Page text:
If the Challenger and Columbia shuttle tragedies proved anything, it’s the fact that rocket science is not something to be taken lightly when it’s being implemented on a full-scale effort. It’s only logical, then, that space-exploration startup SpaceX scrapped its two previous launch attempts of the Falcon 9 rocket literally seconds prior to ignition.
The third time proved fruitful, however, as SpaceX — led by Tesla Motors (NASDAQ:TSLA) CEO Elon Musk — successfully launched the Falcon 9 on Tuesday, bringing its commercial payload — a 6,918-pound, SES-8 telecommunication satellite — 22,000 miles away from Earth, the farthest mission flown by SpaceX.
NBC reports that SES is said to have paid less than $60 million for the launch, “which is tens of millions of dollars less than the going rate for satellite launches heading for geostationary orbit.” This could be a game-changing development for the industry, Martin Halliwell, chief technology officer of Luxembourg-based SES, said. ”It’s going to really shake the industry to its roots,” he told reporters in November.
SpaceX has flown some NASA-sponsored missions to resupply the International Space Station, which orbits the Earth 250 miles up. But 22,000 miles was a whole different league, one that SpaceX has had some difficulties reaching in the past.
To begin, prior versions of the Falcon 9 rockets were simply not powerful enough to bring objects to such an altitude. However, SpaceX has upgraded the spacecraft with Merlin 1D engines, among other things, to expand its potential customer base with a wider scope of capabilities.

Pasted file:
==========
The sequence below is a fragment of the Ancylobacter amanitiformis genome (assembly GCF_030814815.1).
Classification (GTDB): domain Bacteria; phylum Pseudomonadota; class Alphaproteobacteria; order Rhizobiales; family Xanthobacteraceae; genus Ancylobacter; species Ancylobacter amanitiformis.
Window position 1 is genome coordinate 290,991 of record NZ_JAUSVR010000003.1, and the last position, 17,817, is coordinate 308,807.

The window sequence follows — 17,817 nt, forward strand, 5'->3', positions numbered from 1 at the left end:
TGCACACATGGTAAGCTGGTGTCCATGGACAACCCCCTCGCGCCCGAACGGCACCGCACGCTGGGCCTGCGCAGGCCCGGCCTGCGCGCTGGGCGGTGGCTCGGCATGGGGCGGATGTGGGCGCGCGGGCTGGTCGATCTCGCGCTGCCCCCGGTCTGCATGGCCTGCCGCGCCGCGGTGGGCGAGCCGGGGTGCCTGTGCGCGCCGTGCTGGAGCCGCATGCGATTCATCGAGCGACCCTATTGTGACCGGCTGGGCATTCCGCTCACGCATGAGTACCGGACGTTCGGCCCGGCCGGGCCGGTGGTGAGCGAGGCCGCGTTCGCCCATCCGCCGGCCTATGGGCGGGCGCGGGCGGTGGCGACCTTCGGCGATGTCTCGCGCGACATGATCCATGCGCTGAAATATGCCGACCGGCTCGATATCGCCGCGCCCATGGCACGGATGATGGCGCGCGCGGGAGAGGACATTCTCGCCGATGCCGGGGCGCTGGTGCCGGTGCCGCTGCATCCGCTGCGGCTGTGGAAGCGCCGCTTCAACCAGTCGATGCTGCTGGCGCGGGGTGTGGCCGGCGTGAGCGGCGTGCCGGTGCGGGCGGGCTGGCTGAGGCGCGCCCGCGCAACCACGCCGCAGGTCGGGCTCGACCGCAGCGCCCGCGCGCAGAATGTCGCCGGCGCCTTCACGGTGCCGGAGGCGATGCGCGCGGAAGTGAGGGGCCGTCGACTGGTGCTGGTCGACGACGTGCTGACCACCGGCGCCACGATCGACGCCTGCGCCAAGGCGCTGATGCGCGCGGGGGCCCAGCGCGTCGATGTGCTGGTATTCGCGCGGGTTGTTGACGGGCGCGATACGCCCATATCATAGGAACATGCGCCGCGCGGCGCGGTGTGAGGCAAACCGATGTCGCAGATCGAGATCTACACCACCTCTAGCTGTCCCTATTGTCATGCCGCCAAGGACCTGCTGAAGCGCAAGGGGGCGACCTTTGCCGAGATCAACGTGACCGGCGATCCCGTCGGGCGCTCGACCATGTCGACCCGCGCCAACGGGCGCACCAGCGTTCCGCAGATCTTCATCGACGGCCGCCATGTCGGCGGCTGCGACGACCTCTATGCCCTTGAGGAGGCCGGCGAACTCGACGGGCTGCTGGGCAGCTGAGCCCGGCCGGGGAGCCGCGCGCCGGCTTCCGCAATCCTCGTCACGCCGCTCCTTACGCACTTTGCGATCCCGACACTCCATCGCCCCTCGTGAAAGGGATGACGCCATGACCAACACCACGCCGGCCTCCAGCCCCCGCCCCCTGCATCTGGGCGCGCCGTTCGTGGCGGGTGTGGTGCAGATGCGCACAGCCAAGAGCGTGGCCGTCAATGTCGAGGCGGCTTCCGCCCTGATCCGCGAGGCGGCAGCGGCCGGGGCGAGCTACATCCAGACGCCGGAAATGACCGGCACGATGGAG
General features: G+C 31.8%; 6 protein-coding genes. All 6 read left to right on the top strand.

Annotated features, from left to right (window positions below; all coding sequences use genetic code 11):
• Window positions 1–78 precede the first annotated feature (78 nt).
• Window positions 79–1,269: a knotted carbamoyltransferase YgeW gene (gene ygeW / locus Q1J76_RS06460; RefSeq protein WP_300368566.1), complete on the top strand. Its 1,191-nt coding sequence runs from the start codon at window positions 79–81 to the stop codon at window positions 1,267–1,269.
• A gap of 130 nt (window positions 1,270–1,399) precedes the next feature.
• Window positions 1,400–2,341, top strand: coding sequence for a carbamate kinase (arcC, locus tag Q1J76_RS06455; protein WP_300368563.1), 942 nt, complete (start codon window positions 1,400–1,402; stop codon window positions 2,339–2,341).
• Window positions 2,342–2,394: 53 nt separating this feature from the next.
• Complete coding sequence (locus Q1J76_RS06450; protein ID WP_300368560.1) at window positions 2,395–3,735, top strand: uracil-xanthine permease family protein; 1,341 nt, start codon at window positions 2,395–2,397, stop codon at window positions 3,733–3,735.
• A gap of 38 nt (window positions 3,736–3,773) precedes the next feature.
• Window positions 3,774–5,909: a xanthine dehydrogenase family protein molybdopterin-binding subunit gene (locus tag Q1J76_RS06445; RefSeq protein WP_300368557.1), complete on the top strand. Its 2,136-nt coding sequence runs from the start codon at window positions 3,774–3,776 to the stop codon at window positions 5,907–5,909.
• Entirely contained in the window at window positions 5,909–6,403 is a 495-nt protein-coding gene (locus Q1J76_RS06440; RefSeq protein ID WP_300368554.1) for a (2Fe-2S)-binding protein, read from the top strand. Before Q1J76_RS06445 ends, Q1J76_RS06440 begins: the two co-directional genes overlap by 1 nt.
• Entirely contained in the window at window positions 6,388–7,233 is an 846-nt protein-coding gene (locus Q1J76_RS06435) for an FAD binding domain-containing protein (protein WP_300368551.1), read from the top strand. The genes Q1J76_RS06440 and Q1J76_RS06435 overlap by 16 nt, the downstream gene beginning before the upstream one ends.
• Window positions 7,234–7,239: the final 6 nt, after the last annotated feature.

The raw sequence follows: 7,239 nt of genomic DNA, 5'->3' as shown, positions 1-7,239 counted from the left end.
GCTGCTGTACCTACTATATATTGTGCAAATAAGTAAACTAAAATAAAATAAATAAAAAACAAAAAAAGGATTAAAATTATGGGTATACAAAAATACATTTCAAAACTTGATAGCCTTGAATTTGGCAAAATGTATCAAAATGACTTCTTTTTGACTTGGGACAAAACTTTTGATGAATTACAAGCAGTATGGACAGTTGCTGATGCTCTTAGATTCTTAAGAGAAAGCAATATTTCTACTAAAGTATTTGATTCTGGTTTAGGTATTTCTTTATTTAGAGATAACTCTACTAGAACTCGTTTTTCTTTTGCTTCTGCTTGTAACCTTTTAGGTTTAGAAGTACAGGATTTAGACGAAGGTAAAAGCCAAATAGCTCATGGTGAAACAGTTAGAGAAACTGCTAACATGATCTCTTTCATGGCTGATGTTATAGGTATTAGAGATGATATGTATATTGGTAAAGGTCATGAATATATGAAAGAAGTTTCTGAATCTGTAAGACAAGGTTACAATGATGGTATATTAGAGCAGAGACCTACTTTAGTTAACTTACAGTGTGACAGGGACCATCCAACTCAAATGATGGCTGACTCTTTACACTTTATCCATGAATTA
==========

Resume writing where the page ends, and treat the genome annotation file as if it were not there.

The Falcon 9′s first trial came in September, when it launched the Canadian Space Agency’s Cassiope research satellite. The deployment went off without a hitch, but afterward, “the Falcon’s second-stage engine failed to reignite in a test to reach higher orbit,” NBC reports. “Relighting the second stage is essential for the success of geostationary satellite launches.” The cause? A frozen igniter fluid line — a problem in space that was unaccounted for on Earth, where the testing climate was warmer. SpaceX simply insulated the line for future use.
No such hiccups occurred for Tuesday’s flight, as SpaceX reported that the launch met “100 percent of mission objectives.”
“The successful insertion of the SES-8 satellite confirms the upgraded Falcon 9 launch vehicle delivers to the industry’s highest performance standards,” Musk said in a statement. “As always, SpaceX remains committed to delivering the safest, most reliable launch vehicles on the market today. We appreciate SES’s early confidence in SpaceX and look forward to launching additional SES satellites in the years to come.”